A Florida court of appeals ordered authorities to make public the surveillance video that captures the police response to the shooting that killed 17 people at a high school in Parkland, in the south of the state, reported today. local media.
The Fourth District Court of Appeals, in West Palm Beach, ordered Broward County authorities to release the taped surveillance video that captures the action of law enforcement officers during the shooting on Feb. 14 at Marjory Stoneman High School Douglas from Parkland.
The attorneys of the School Board and the District Attorney’s Office of the aforementioned county had objected to making the security video public on the grounds that its disclosure put the security of the school at risk and that it was considered “information of a criminal investigation,” the report said. Local 10 News channel.
The First Amendment Foundation added to the demand that had been presented by several American media for the images of the video to be disclosed.
Last April, Judge Jeffrey Levenson of Broward had ruled that statutory exemptions did not prevent disclosure and that the video revealed very little information about the school’s security system.
But the School Board and the State Attorney’s office appealed their decision.
After the massacre, the City of Coral Springs Police Department accused Broward Sheriff’s deputies of allegedly being stationed outside the school while the shooter opened fire inside and fled then mixed among the students.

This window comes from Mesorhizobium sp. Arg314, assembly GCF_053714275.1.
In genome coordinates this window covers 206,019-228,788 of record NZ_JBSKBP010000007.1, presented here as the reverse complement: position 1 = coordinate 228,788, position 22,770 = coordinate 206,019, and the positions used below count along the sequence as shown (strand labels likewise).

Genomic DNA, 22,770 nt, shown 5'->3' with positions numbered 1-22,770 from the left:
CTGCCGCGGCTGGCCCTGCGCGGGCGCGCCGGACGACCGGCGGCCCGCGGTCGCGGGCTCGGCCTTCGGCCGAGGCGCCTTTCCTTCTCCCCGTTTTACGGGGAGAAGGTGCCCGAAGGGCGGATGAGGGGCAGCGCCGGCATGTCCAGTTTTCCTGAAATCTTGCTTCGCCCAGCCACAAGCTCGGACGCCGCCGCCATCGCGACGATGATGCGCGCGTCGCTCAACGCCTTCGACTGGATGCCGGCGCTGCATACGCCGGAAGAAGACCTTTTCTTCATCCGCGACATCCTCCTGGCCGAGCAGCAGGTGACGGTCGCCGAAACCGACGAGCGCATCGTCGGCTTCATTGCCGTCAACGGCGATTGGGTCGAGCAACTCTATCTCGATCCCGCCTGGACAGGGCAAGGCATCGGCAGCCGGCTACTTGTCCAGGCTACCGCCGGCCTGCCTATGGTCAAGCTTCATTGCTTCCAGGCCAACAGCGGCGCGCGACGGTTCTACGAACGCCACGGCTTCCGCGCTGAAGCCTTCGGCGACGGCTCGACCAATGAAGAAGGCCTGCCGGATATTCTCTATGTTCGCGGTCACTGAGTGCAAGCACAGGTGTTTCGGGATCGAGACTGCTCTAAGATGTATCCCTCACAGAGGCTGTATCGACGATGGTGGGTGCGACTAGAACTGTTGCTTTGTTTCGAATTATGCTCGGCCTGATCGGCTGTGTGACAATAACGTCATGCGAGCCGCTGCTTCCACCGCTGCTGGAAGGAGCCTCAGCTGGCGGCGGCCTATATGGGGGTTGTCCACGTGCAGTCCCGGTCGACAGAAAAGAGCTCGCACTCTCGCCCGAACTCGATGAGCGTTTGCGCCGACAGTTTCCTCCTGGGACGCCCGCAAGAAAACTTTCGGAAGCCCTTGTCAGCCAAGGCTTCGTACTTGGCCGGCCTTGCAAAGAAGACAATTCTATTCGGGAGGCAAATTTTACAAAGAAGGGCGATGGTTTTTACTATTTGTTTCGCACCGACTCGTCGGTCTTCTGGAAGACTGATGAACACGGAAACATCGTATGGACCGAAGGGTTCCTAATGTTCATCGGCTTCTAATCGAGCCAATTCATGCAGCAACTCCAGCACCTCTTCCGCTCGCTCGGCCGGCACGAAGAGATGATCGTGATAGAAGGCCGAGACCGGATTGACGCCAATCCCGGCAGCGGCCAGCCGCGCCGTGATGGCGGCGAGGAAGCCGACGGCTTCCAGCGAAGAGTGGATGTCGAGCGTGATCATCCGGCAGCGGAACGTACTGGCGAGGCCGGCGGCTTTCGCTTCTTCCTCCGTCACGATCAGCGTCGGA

In fact, Broward Sheriff Scott Israel accused the police officer in charge of security at the institute, Scot Peterson, of acting as a “coward” at the time of the shooting that was perpetrated by Nikolas Cruz, 19, a former student of the school. center.
Peterson was suspended from his duties after video footage recorded during the massacre showed him outside the parapeted institute, without trying to enter to reduce the shooter.
However, Peterson said that he acted at all times in an appropriate manner to stay outside and that it is unfair to be branded as a coward.
The outer chambers of the Marjory Stoneman Douglas recorded the moments of terror that were lived during the attack perpetrated by Cruz, who indiscriminately fired an assault rifle against the students and teachers of the campus.
Sheriff Israel and his department have been widely criticized both for the way they handled the case and for the numerous previous warnings they received about Cruz’s dangerous behavior, without any of this leading to police action.
Cruz, the self-confessed author of the killing, faces 17 counts of attempted murder last week by a Grand Jury in this county, which also charged him with 17 counts of first-degree murder.